Playing a righteous, uninteresting police officer – who is destined to be hustled by both the villain and the elaborate non-linear narrative – can be a thankless job. But with his first "long-form" turn as the now-iconic Sartaj Singh, Khan became the first mainstream Hindi star to exercise his OTT muscles, thus paving the path for his colleagues. I'm not a fan of the series – the second season was a hot mess, the first fatally incomplete – but it's hard to look past Khan's ubiquitous, noble performance. He blends into his sweaty Mumbai surroundings, grounding a complex premise that threatens to spiral out of control every other minute. Though a number of actors over the years have played Sikh characters with varying degrees of success, Khan makes up in brooding action for what he lacks in language and lived-in experience. Pensive Khan is rarely as joyous as Goofy Khan, but the integrity of this effort is interesting to watch. Singh is nothing if not a symbol of Khan's rare 'middle' privilege – the epitome of a Bollywood actor whose star is small enough to dare and fail, and big enough to dare and return. Neither a sensation, nor a cautionary tale, Khan thrives in this space of niche fame.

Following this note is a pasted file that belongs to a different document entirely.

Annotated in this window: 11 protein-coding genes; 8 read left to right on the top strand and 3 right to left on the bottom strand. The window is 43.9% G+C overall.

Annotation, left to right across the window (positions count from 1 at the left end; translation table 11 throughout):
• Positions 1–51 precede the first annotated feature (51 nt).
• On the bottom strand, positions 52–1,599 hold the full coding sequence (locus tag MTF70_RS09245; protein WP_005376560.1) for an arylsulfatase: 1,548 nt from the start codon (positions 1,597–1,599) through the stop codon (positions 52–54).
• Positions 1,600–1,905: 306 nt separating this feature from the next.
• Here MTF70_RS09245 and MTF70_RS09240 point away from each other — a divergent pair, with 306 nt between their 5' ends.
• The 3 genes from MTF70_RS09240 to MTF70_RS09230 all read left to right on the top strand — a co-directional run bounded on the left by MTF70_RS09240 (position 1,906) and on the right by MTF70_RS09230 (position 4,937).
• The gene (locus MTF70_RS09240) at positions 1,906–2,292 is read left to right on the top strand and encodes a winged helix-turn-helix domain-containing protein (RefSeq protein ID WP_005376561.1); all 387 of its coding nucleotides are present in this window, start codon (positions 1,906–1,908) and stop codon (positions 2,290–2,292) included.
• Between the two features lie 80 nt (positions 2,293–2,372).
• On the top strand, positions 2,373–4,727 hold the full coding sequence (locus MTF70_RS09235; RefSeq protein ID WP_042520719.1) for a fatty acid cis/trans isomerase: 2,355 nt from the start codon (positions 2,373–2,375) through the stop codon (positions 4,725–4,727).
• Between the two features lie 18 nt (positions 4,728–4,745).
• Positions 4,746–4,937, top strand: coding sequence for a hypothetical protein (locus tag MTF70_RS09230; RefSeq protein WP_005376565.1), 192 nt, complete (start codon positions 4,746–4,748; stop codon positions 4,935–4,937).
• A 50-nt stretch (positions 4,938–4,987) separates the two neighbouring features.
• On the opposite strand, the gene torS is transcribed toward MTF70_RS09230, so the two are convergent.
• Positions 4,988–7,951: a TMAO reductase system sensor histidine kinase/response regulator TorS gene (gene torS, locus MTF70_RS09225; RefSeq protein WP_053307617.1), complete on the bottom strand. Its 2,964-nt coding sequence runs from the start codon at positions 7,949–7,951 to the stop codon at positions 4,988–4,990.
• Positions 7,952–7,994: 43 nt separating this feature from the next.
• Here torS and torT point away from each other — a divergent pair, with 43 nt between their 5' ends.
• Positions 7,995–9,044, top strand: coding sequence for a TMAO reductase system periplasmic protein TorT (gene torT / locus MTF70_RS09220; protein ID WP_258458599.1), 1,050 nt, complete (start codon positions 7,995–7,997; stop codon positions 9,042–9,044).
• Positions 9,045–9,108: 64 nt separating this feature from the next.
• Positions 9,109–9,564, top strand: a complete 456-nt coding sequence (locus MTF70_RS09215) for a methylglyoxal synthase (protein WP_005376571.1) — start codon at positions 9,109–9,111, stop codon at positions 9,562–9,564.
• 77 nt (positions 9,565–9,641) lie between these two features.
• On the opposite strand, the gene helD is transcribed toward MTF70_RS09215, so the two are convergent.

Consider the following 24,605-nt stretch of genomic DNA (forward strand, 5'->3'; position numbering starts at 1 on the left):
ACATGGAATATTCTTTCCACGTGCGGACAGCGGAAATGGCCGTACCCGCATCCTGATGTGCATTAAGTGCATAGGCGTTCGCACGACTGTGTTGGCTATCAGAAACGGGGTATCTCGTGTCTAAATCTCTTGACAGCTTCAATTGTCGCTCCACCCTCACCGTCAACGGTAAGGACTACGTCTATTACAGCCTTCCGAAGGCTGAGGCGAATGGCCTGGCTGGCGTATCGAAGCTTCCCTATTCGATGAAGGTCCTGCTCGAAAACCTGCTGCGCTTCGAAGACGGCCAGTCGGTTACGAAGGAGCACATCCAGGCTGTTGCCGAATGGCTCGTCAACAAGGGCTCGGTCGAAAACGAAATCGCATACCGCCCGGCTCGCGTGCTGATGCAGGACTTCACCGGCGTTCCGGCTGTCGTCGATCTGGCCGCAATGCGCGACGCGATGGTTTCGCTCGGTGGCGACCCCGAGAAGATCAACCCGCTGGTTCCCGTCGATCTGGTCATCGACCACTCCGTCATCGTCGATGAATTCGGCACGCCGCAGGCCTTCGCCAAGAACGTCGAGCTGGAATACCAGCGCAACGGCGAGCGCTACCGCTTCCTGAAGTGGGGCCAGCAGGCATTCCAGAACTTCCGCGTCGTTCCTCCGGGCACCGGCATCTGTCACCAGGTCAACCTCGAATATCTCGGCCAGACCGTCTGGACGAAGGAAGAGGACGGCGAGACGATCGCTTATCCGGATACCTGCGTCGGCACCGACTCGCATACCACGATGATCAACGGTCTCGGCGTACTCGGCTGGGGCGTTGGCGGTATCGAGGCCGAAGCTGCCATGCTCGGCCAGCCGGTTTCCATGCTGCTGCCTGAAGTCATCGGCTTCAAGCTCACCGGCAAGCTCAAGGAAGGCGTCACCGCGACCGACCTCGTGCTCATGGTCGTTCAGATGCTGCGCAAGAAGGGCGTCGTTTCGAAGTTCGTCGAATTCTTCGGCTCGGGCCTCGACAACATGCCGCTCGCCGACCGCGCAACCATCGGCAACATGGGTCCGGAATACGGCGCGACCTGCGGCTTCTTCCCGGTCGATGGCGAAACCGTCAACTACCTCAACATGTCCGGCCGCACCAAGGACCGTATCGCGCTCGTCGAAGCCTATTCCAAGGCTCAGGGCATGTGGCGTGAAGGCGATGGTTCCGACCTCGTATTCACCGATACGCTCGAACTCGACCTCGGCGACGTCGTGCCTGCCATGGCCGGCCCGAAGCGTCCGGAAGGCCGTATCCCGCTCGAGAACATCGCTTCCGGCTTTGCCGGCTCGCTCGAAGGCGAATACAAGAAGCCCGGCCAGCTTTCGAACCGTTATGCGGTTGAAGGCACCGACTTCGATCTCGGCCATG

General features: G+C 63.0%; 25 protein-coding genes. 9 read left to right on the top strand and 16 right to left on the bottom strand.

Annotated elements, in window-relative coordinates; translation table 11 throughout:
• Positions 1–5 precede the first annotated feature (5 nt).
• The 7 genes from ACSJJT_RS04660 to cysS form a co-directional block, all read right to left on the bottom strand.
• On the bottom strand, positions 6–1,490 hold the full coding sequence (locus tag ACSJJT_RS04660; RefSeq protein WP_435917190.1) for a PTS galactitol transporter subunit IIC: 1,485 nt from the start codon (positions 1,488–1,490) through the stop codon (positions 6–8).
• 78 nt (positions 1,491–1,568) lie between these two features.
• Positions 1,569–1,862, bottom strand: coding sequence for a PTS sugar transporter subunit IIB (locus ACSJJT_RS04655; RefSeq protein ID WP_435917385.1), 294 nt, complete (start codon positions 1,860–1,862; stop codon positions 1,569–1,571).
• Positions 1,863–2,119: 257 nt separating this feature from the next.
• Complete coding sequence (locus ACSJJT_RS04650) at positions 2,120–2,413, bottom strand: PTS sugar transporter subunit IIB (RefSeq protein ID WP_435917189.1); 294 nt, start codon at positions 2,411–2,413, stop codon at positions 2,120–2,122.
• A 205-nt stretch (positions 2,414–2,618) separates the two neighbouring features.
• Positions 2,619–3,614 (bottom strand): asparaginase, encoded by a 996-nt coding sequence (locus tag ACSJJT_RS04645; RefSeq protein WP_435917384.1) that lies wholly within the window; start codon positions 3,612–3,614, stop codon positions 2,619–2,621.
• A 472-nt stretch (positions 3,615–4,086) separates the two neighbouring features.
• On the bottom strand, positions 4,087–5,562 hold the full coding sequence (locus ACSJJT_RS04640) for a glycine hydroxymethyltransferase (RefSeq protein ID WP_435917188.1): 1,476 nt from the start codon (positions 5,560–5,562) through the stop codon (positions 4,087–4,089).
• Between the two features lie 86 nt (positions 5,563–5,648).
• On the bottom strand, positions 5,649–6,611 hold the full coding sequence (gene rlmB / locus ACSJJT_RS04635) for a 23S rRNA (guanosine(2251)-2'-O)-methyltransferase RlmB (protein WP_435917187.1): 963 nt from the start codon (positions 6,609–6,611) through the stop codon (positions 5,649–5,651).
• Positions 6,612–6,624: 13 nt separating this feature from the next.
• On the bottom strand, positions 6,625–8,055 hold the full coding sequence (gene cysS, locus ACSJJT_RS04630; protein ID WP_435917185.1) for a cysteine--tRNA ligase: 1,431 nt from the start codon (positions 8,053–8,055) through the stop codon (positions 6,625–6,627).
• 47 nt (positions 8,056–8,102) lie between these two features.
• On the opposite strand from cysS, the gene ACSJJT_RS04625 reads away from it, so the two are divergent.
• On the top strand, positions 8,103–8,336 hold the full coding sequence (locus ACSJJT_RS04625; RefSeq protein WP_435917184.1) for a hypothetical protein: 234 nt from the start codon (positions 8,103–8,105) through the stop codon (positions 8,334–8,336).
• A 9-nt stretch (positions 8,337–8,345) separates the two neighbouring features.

Everyone tries to forget this film – not least the star and the director himself – but the bloated, doomed, muddled, over-budget, globe-trotting and ambitious super-spy action thriller shone light on a single fact through its rubble: Saif Ali Khan is a terrifically understated action hero. The movie bombed big-time, as did Phantom later, but there's something compelling about Saif as the suave, self-important and mysterious double agent. Sure, he's Hollywood-ish in his appeal as compared to the desi Tiger (both movie and star) franchise. But he aces the musicality of moviemaking – from the haunting single-take blood ballad Raabta to the token publicity video Pyaar Ki Pungi – in a way that very few Indian son-of-soil heroes can. This is also a rare role where Khan, perhaps a performer who has the most fun while acting (he looks perpetually amused with his characters), is required to take himself seriously – but he manages to make serious look like fun too. I still revisit the more watchable parts of Agent Vinod for his charismatic little leaps of faith. It's the closest cinema has come to a brown Bond.